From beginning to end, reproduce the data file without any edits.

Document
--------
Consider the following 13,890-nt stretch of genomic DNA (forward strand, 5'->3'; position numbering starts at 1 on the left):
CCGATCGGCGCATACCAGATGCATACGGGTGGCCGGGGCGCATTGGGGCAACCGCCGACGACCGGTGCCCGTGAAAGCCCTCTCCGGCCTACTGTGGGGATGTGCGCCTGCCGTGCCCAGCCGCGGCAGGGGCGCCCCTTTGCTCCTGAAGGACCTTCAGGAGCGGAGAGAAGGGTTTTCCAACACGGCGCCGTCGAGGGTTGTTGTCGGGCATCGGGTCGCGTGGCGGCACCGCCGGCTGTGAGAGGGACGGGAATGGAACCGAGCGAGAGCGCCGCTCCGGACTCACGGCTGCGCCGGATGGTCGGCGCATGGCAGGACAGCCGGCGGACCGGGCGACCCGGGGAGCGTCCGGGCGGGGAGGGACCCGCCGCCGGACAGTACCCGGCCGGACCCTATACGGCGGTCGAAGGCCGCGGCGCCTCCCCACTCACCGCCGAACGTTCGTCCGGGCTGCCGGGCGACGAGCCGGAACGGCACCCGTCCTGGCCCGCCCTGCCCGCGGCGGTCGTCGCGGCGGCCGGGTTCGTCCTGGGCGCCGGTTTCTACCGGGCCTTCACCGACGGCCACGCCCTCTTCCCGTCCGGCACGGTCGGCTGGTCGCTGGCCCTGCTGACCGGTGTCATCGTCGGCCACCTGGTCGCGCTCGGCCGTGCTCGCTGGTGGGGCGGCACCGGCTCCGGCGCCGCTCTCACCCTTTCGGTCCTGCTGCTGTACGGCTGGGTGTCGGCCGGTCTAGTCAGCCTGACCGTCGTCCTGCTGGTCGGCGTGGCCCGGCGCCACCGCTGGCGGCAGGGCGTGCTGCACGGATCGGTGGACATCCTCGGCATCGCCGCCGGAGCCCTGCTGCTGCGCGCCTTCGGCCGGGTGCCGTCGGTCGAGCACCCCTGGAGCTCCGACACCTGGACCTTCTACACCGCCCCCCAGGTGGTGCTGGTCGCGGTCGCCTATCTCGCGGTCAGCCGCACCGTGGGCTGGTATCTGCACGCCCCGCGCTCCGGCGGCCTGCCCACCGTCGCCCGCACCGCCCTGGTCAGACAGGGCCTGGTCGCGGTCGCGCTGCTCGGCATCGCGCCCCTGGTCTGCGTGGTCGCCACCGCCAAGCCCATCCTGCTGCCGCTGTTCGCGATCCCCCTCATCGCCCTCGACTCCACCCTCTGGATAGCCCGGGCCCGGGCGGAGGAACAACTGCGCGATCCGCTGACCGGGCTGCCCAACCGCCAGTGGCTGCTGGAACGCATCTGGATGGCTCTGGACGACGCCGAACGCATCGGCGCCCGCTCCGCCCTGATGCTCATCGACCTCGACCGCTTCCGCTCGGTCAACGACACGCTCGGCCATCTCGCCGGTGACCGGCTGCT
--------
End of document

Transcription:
Consider the following 13,890-nt stretch of genomic DNA (forward strand, 5'->3'; position numbering starts at 1 on the left):
CCGATCGGCGCATACCAGATGCATACGGGTGGCCGGGGCGCATTGGGGCAACCGCCGACGACCGGTGCCCGTGAAAGCCCTCTCCGGCCTACTGTGGGGATGTGCGCCTGCCGTGCCCAGCCGCGGCAGGGGCGCCCCTTTGCTCCTGAAGGACCTTCAGGAGCGGAGAGAAGGGTTTTCCAACACGGCGCCGTCGAGGGTTGTTGTCGGGCATCGGGTCGCGTGGCGGCACCGCCGGCTGTGAGAGGGACGGGAATGGAACCGAGCGAGAGCGCCGCTCCGGACTCACGGCTGCGCCGGATGGTCGGCGCATGGCAGGACAGCCGGCGGACCGGGCGACCCGGGGAGCGTCCGGGCGGGGAGGGACCCGCCGCCGGACAGTACCCGGCCGGACCCTATACGGCGGTCGAAGGCCGCGGCGCCTCCCCACTCACCGCCGAACGTTCGTCCGGGCTGCCGGGCGACGAGCCGGAACGGCACCCGTCCTGGCCCGCCCTGCCCGCGGCGGTCGTCGCGGCGGCCGGGTTCGTCCTGGGCGCCGGTTTCTACCGGGCCTTCACCGACGGCCACGCCCTCTTCCCGTCCGGCACGGTCGGCTGGTCGCTGGCCCTGCTGACCGGTGTCATCGTCGGCCACCTGGTCGCGCTCGGCCGTGCTCGCTGGTGGGGCGGCACCGGCTCCGGCGCCGCTCTCACCCTTTCGGTCCTGCTGCTGTACGGCTGGGTGTCGGCCGGTCTAGTCAGCCTGACCGTCGTCCTGCTGGTCGGCGTGGCCCGGCGCCACCGCTGGCGGCAGGGCGTGCTGCACGGATCGGTGGACATCCTCGGCATCGCCGCCGGAGCCCTGCTGCTGCGCGCCTTCGGCCGGGTGCCGTCGGTCGAGCACCCCTGGAGCTCCGACACCTGGACCTTCTACACCGCCCCCCAGGTGGTGCTGGTCGCGGTCGCCTATCTCGCGGTCAGCCGCACCGTGGGCTGGTATCTGCACGCCCCGCGCTCCGGCGGCCTGCCCACCGTCGCCCGCACCGCCCTGGTCAGACAGGGCCTGGTCGCGGTCGCGCTGCTCGGCATCGCGCCCCTGGTCTGCGTGGTCGCCACCGCCAAGCCCATCCTGCTGCCGCTGTTCGCGATCCCCCTCATCGCCCTCGACTCCACCCTCTGGATAGCCCGGGCCCGGGCGGAGGAACAACTGCGCGATCCGCTGACCGGGCTGCCCAACCGCCAGTGGCTGCTGGAACGCATCTGGATGGCTCTGGACGACGCCGAACGCATCGGCGCCCGCTCCGCCCTGATGCTCATCGACCTCGACCGCTTCCGCTCGGTCAACGACACGCTCGGCCATCTCGCCGGTGACCGGCTGCT